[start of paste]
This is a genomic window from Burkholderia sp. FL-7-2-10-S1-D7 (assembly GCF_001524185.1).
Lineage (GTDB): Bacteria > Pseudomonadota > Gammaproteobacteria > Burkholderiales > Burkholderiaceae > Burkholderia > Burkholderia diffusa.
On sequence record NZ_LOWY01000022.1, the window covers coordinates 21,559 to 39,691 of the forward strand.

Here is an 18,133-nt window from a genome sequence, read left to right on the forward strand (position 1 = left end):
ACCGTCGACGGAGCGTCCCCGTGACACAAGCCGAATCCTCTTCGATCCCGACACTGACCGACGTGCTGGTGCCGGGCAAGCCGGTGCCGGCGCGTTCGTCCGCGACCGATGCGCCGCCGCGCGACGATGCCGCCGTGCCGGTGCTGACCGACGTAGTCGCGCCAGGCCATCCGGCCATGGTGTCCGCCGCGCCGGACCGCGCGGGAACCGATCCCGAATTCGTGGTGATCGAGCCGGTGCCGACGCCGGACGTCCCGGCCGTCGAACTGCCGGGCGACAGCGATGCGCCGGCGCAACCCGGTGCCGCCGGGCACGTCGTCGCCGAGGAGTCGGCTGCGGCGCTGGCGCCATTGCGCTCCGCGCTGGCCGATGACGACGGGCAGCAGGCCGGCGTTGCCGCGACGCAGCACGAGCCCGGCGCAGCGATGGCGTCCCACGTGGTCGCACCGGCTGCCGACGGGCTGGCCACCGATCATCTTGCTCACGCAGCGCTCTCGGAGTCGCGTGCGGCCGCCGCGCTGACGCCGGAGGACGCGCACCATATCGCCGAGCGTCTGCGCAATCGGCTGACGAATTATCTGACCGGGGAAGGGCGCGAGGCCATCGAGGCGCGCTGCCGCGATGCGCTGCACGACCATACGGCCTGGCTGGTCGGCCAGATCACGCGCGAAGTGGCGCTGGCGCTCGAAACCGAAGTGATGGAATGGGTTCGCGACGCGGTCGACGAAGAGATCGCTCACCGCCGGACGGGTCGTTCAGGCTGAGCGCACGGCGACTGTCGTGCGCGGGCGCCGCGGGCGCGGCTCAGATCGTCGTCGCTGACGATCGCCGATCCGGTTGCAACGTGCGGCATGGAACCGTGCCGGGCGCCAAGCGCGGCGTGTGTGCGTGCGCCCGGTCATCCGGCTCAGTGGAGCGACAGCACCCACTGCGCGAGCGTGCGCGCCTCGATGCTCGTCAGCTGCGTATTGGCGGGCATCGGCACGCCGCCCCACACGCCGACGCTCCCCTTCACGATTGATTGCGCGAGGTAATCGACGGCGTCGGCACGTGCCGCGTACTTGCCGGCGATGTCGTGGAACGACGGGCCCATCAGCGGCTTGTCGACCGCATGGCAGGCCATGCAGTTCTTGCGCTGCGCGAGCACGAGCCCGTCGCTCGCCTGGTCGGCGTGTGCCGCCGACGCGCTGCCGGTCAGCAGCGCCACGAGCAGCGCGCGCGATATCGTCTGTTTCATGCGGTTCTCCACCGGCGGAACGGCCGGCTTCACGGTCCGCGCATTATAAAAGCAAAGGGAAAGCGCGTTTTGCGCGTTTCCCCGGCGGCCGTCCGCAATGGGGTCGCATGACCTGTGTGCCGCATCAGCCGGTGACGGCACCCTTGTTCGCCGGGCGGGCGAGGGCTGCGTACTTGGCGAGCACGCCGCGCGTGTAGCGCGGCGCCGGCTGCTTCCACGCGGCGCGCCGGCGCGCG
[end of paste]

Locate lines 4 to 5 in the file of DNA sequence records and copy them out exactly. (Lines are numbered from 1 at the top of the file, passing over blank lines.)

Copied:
Here is an 18,133-nt window from a genome sequence, read left to right on the forward strand (position 1 = left end):
ACCGTCGACGGAGCGTCCCCGTGACACAAGCCGAATCCTCTTCGATCCCGACACTGACCGACGTGCTGGTGCCGGGCAAGCCGGTGCCGGCGCGTTCGTCCGCGACCGATGCGCCGCCGCGCGACGATGCCGCCGTGCCGGTGCTGACCGACGTAGTCGCGCCAGGCCATCCGGCCATGGTGTCCGCCGCGCCGGACCGCGCGGGAACCGATCCCGAATTCGTGGTGATCGAGCCGGTGCCGACGCCGGACGTCCCGGCCGTCGAACTGCCGGGCGACAGCGATGCGCCGGCGCAACCCGGTGCCGCCGGGCACGTCGTCGCCGAGGAGTCGGCTGCGGCGCTGGCGCCATTGCGCTCCGCGCTGGCCGATGACGACGGGCAGCAGGCCGGCGTTGCCGCGACGCAGCACGAGCCCGGCGCAGCGATGGCGTCCCACGTGGTCGCACCGGCTGCCGACGGGCTGGCCACCGATCATCTTGCTCACGCAGCGCTCTCGGAGTCGCGTGCGGCCGCCGCGCTGACGCCGGAGGACGCGCACCATATCGCCGAGCGTCTGCGCAATCGGCTGACGAATTATCTGACCGGGGAAGGGCGCGAGGCCATCGAGGCGCGCTGCCGCGATGCGCTGCACGACCATACGGCCTGGCTGGTCGGCCAGATCACGCGCGAAGTGGCGCTGGCGCTCGAAACCGAAGTGATGGAATGGGTTCGCGACGCGGTCGACGAAGAGATCGCTCACCGCCGGACGGGTCGTTCAGGCTGAGCGCACGGCGACTGTCGTGCGCGGGCGCCGCGGGCGCGGCTCAGATCGTCGTCGCTGACGATCGCCGATCCGGTTGCAACGTGCGGCATGGAACCGTGCCGGGCGCCAAGCGCGGCGTGTGTGCGTGCGCCCGGTCATCCGGCTCAGTGGAGCGACAGCACCCACTGCGCGAGCGTGCGCGCCTCGATGCTCGTCAGCTGCGTATTGGCGGGCATCGGCACGCCGCCCCACACGCCGACGCTCCCCTTCACGATTGATTGCGCGAGGTAATCGACGGCGTCGGCACGTGCCGCGTACTTGCCGGCGATGTCGTGGAACGACGGGCCCATCAGCGGCTTGTCGACCGCATGGCAGGCCATGCAGTTCTTGCGCTGCGCGAGCACGAGCCCGTCGCTCGCCTGGTCGGCGTGTGCCGCCGACGCGCTGCCGGTCAGCAGCGCCACGAGCAGCGCGCGCGATATCGTCTGTTTCATGCGGTTCTCCACCGGCGGAACGGCCGGCTTCACGGTCCGCGCATTATAAAAGCAAAGGGAAAGCGCGTTTTGCGCGTTTCCCCGGCGGCCGTCCGCAATGGGGTCGCATGACCTGTGTGCCGCATCAGCCGGTGACGGCACCCTTGTTCGCCGGGCGGGCGAGGGCTGCGTACTTGGCGAGCACGCCGCGCGTGTAGCGCGGCGCCGGCTGCTTCCACGCGGCGCGCCGGCGCGCG